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    MPs back Covid-19 passes and expansion of face mask requirement amid Tory rebellion

    Prime Minister Boris Johnson visits Stow Health vaccination centre in Westminster, London, Britain December 13, 2021. Jeremy Selwyn/Pool via REUTERS

    The MPs on Tuesday approved an expansion of the requirement to wear face coverings in England to try to slow the spread of the Omicron coronavirus variant.

    They voted by 441 to 41 in favour of the change, despite many from Prime Minister Boris Johnson’s Conservatives saying they would oppose the measure.

    Face coverings have already become a compulsory requirement in shops and public transport in England from 30 November and this has now been extended to most indoor public places.

    The MPs also approved the introduction of Covid-19 passes to enter some venues and events in England, despite strong opposition from many Tory lawmakers.

    The evening vote in the House of Commons was the largest backlash Johnson has faced from within his own ranks since an emphatic election victory in December 2019, putting him under further pressure after a string of recent scandals.

    Lawmakers voted by 369 to 126 in favour of the introduction of a certificate of vaccination, or proof of a negative Covid-19 test to enter venues such as night clubs, or for large events, but 97 Tories defied the party line and voted against the rule.

    Tory opponents argued that such measures undermine public freedoms, while the main opposition Labour party overwhelmingly supported the new restrictions.

    Smaller numbers of Tory MPs (61) opposed measures to require state health care and social care staff to get vaccinated by April 2022, while 38 voted against making masks mandatory in theatres and cinemas.

    Meanwhile, nightclub owners in London criticised new restrictions that will go into effect on Wednesday, saying that a lack of rapid Covid-19 tests will make enforcement a “big challenge”.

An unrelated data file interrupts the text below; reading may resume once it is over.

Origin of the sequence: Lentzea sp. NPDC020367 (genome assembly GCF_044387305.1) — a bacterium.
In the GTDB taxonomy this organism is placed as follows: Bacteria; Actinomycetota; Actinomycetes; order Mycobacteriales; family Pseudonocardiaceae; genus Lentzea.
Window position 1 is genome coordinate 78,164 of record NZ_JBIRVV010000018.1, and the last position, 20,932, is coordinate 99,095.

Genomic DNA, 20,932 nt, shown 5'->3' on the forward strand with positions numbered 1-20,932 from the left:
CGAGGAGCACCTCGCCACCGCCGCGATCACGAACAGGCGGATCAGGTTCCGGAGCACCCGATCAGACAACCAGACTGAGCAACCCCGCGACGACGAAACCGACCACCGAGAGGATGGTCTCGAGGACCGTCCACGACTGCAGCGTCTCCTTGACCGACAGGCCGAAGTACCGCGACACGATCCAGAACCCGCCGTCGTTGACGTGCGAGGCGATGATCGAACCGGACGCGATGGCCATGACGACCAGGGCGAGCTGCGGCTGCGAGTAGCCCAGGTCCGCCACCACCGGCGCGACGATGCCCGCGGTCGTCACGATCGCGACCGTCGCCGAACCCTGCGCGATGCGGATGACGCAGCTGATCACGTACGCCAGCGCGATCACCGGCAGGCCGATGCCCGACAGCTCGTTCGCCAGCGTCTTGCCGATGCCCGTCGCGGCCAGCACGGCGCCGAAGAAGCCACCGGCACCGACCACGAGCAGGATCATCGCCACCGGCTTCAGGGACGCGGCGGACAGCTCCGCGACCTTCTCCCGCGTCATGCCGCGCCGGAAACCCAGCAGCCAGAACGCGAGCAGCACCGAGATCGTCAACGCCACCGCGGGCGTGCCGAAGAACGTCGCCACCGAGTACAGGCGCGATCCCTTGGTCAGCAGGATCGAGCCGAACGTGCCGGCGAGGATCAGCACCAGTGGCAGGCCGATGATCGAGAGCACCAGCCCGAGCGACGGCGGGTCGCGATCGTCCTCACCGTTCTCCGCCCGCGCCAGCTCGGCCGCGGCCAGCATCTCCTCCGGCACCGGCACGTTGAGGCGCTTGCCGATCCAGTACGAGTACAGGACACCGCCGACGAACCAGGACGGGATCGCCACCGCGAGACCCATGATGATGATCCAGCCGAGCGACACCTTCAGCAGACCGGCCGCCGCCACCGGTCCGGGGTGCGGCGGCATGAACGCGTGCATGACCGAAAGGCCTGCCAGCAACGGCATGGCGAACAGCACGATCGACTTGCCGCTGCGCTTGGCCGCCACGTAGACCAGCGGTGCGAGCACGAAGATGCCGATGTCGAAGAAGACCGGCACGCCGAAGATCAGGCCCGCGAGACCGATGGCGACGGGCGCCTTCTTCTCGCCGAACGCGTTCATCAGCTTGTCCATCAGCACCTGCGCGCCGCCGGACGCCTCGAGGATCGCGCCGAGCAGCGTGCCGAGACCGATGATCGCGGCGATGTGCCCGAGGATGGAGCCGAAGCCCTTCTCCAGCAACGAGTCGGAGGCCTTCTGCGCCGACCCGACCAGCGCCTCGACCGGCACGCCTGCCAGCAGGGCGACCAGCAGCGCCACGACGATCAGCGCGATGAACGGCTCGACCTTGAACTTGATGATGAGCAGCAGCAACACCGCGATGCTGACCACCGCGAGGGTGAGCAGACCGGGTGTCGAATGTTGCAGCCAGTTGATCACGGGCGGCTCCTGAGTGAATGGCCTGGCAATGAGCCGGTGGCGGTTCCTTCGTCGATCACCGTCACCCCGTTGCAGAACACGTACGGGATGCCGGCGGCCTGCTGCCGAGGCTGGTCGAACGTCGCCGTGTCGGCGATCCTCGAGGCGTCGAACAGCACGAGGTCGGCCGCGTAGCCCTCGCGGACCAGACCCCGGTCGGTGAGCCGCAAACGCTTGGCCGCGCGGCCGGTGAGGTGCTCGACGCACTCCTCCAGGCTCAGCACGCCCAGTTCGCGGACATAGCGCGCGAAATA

Kate Fuller, who owns the Electric Ballroom nightclub in Camden in north London wants to work with the government as much as possible but the lack of available rapid testing is a problem for her business.

    “Since the announcement of the restrictions, our business just took a massive downturn,” she said on Tuesday. “There’s no testing in a lot of the pharmacies. If you can’t get the tests, it’s going to be really hard for people to come.”

    “I think for our security and everything, implementing these is just going to be, you know, a big challenge,” Fuller said.

    Britain has registered almost 4,500 cases of Omicron, with 10 people hospitalised and one person dying after contracting the variant.

    The new rules will apply to unseated indoor events with 500 people or more, unseated outdoor events with over 4,000 people and events with more than 10,000 attendees.

    Clara Cullen, the venue support manager at charity Music Venue Trust, which supports around 900 music venues in the country, said there had been an increase in cancellations with income falling by 27 per cent in the past week.

    “There will be financial implications to trying to implement the Plan B,” said Cullen.

    The pandemic forced entertainment venues in England to close their doors in March 2020. They slowly began re-opening in May with safety measures in place.

    The evening vote came after Health Secretary Sajid Javid told MPs that Omicron was “a grave threat” and even though hospital admissions were still low, action was needed.

    “They are measures that I think the situation demands because when the facts change, our response must change too,” he said.

    “There really is no time to lose,” Javid added, noting scientists have predicted the true figure of those already infected in Britain could be as high as 200,000 a day.

    But he confirmed that 11 countries, most of them in southern Africa, would be taken off the UK’s so-called travel red list – barring most arrivals – as it was now “less effective” in stopping the spread.

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